The U.S. Court of Appeals for the Ninth Circuit, which in the past has gone out of its way to invalidate the use of mandatory arbitration in the employment context, recently issued a surprisingly favorable decision striking objectionable language contained in an arbitration agreement rather than invalidating the entire agreement because of the offensive language.
The decision by the appeals court in Poublon et al. v. C.H. Robinson Company et al., No. 15-55143 (9th Cir. Feb. 3, 2017), reversed a federal trial court ruling which had denied the employer’s motion to compel arbitration of plaintiff’s failure to pay overtime claims. The Ninth Circuit was able to sever out the invalid portions because it concluded that overall the arbitration agreement, which contained a severability clause, was not tainted with illegality.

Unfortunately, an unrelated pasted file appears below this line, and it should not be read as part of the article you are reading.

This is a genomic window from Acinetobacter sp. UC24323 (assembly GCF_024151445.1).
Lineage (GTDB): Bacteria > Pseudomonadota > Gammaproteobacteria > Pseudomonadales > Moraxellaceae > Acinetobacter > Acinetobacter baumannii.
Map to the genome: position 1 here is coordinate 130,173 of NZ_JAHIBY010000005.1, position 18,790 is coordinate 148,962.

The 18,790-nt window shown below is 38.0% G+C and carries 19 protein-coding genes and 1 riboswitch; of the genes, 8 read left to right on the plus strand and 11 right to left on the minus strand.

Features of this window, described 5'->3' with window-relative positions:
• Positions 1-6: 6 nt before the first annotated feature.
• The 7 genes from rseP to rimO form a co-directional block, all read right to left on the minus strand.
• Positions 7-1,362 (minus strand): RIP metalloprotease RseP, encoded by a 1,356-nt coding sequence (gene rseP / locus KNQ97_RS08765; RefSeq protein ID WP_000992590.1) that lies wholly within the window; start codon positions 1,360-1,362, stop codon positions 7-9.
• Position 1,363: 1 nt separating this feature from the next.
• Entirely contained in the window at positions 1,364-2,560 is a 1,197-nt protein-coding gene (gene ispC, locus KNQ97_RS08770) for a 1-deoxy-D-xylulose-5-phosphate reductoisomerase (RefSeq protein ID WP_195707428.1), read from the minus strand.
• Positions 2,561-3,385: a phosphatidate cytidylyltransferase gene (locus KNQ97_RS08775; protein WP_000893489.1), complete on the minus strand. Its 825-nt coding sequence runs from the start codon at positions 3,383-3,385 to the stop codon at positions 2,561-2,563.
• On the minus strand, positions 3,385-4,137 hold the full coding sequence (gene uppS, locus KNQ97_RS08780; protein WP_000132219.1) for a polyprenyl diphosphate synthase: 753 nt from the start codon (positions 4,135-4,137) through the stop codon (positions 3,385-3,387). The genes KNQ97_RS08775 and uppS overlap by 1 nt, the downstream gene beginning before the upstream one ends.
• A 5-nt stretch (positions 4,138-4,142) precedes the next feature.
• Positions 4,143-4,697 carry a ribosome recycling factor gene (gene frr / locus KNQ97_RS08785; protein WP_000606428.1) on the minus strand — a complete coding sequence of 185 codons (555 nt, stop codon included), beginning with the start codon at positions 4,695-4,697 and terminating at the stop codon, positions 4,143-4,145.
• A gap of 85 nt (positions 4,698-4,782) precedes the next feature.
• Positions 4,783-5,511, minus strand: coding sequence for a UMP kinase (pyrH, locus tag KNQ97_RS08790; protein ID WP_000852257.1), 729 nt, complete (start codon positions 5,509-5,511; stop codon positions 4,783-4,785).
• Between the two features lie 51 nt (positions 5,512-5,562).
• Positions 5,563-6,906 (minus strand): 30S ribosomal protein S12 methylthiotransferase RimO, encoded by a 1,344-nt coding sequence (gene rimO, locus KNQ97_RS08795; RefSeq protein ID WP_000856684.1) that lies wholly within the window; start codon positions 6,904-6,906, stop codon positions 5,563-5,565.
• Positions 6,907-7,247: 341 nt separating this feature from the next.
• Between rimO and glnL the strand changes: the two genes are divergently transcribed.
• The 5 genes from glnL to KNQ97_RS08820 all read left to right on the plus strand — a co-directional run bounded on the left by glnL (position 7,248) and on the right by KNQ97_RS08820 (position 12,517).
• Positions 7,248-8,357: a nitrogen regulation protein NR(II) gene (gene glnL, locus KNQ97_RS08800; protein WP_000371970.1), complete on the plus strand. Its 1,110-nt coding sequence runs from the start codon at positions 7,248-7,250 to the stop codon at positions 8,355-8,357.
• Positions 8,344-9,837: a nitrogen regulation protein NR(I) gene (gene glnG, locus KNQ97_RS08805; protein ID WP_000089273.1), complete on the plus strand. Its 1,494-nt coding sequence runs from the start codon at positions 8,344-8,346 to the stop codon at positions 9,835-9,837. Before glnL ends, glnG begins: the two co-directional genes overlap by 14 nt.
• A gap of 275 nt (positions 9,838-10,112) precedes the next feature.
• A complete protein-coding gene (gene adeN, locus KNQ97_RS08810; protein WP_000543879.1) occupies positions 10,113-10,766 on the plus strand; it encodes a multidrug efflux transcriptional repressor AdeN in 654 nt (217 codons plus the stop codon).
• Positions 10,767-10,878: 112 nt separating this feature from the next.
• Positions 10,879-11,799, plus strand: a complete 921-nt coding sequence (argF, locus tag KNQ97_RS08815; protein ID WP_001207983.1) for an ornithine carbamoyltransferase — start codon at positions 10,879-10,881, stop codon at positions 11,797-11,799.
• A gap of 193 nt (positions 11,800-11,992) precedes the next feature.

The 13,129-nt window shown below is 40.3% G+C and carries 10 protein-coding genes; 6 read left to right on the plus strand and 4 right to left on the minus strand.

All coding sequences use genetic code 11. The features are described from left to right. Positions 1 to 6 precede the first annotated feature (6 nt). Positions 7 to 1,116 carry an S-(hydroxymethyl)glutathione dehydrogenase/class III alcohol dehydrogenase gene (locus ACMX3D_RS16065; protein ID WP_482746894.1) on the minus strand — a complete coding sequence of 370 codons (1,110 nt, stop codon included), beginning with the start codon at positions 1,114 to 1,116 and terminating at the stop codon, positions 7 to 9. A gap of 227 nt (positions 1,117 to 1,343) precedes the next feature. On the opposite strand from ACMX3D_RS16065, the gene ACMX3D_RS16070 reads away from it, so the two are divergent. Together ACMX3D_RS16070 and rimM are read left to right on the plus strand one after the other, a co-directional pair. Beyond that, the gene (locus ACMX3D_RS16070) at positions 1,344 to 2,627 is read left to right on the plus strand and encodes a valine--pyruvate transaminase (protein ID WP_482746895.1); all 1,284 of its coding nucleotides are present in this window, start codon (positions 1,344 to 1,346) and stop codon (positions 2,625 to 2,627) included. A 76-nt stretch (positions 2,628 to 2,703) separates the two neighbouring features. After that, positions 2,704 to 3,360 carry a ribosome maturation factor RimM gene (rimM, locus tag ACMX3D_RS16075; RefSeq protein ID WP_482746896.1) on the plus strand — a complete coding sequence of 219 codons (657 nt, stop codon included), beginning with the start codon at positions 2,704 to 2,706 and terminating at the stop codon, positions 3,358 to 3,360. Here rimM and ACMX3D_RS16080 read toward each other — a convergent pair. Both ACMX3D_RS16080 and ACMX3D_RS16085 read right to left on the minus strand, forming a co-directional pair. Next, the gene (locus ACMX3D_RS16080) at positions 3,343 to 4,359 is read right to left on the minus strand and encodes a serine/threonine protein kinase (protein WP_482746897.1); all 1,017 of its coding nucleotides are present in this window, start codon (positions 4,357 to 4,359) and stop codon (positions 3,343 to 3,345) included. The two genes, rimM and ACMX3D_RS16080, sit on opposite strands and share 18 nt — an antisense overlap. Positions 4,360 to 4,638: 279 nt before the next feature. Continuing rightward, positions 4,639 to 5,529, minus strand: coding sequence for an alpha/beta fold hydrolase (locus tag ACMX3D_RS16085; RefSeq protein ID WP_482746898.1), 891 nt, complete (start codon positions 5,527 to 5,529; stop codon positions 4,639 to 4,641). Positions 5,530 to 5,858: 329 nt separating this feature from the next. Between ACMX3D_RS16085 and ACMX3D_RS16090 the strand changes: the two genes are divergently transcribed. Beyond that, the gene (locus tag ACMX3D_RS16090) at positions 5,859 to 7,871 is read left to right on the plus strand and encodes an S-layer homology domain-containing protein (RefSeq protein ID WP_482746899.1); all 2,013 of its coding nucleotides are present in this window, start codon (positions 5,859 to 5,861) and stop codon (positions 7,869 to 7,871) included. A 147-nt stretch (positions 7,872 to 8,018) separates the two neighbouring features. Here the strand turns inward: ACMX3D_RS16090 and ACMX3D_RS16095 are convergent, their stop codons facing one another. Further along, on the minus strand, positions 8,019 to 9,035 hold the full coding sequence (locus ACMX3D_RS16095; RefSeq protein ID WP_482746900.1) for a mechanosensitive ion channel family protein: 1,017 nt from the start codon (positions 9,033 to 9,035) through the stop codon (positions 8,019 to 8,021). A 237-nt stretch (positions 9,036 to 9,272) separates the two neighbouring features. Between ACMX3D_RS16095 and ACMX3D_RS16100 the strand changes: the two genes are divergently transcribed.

A copy of the Poublon decision is available here.
Members of the Equal Employment Advisory Council (EEAC) can read more here.